Alliance Defending Freedom attorneys filed a federal lawsuit Tuesday on behalf of the National Institute of Family and Life Advocates and two pregnancy care centers challenging
Vermont state officials for unconstitutionally restricting the centers’ speech and provision of services.
In May, Gov. Phil Scott signed SB 37 into law, impeding the ability of pro-life pregnancy centers to continue providing help and support to Vermont women and families. The law censors the centers’ ability to advertise their services. It also precludes the ability of centers to offer even non-medical services, information, and counseling unless provided by a licensed health care provider.
“Today, we reaffirm once again that Vermont stands on the side of privacy, personal autonomy and reproductive liberty, and that providers are free to practice without fear,” the alleged Republican governor said in a press release announcing he had signed the bill.
The legislation includes a section taking aim at crisis pregnancy centers, which are sometimes nonmedical facilities that advertise for pregnant patients, offering pregnancy tests and ultrasounds — but actively seek to dissuade patients from obtaining abortions. Pro-abortion critics have long called these facilities’ advertising strategies misleading, and S.37 makes them subject Leftist lawfare through Vermont’s false and misleading advertising statutes. This is the focus of the ADF litigation.
“Women who become unexpectedly pregnant should be empowered with life-affirming options, emotional support, and practical resources,” said ADF Legal Counsel Julia Payne. “Vermont’s law, however, does the opposite—it impedes women’s ability to receive critical services during a difficult time in their lives and suppresses the free-speech rights of faith-based pregnancy centers. Pregnancy centers should be free to serve women and offer the support they need without fear of unjust government punishment.”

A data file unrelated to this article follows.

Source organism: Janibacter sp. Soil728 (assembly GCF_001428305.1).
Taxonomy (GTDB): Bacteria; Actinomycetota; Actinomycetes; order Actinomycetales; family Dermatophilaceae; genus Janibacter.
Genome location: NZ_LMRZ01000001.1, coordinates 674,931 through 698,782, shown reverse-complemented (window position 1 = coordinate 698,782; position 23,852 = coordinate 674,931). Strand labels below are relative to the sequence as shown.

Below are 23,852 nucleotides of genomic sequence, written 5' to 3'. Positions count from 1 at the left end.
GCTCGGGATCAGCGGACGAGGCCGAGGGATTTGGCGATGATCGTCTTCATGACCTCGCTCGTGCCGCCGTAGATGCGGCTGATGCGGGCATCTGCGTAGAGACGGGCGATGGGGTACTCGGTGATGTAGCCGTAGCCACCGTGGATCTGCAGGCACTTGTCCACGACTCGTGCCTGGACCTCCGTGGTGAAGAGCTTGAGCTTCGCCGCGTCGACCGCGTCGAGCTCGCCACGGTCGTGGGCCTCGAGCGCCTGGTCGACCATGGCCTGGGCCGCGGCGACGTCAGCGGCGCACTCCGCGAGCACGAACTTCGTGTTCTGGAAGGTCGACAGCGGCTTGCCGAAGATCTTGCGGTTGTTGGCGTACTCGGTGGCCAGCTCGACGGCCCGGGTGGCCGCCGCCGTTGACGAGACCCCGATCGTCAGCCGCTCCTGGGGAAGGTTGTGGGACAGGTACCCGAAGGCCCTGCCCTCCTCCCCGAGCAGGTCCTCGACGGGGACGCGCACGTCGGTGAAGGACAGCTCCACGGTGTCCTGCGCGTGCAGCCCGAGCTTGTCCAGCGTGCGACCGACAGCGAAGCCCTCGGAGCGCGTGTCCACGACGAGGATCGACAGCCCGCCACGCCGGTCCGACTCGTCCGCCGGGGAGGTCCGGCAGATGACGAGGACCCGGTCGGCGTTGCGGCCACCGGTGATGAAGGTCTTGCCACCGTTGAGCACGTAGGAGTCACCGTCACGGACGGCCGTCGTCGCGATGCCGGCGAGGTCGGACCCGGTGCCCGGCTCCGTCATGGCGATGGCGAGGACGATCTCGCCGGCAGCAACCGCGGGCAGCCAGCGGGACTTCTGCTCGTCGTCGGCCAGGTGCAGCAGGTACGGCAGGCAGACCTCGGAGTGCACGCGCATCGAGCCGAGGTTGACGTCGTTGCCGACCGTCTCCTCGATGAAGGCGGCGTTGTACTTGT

NIFLA is a religious nonprofit that provides pro-life pregnancy center members with legal resources and counsel, with the aim of developing a network of life-affirming ministries in every community across the nation. NIFLA has six member facilities in Vermont, including Aspire Now and Branches Pregnancy Resource Center, two faith-based pregnancy centers that have joined the lawsuit.
The lawsuit explains that the Vermont law specifically targets pro-life pregnancy centers as “limited services” providers because they do not refer or perform abortions. Under the law, the state attorney general has the authority to fine pregnancy centers up to $10,000 if she believes its life-affirming messages are misleading.
The law applies only to pro-life pregnancy centers—an abortion clinic that provides identical information would not be subject to the law. Also, the law does not define “misleading,” so it is left up to the discretion of the attorney general.
Further, Vermont’s law precludes the ability of centers to offer even non-medical services, information, and counseling unless provided by a licensed health care provider. This restriction harms pregnancy centers by preventing their non-medical staff and volunteers from providing clients with any information related to pregnancy and counseling clients about their options. It also prevents non-medical pregnancy centers, like Branches, from providing women with information or counseling about pregnancy without hiring medical staff.
ADF attorneys filed the lawsuit, National Institute of Family and Life Advocates v. Clark, in the U.S. District Court for the District of Vermont.
Michael Tierney is serving as local counsel on behalf of NIFLA and the pregnancy care centers.
Faith-Based Preganancy Centers
Alliance Defending Freedom
National Institute of Family and Life Advocates
Gov. Phil Scott
crisis pregnancy centers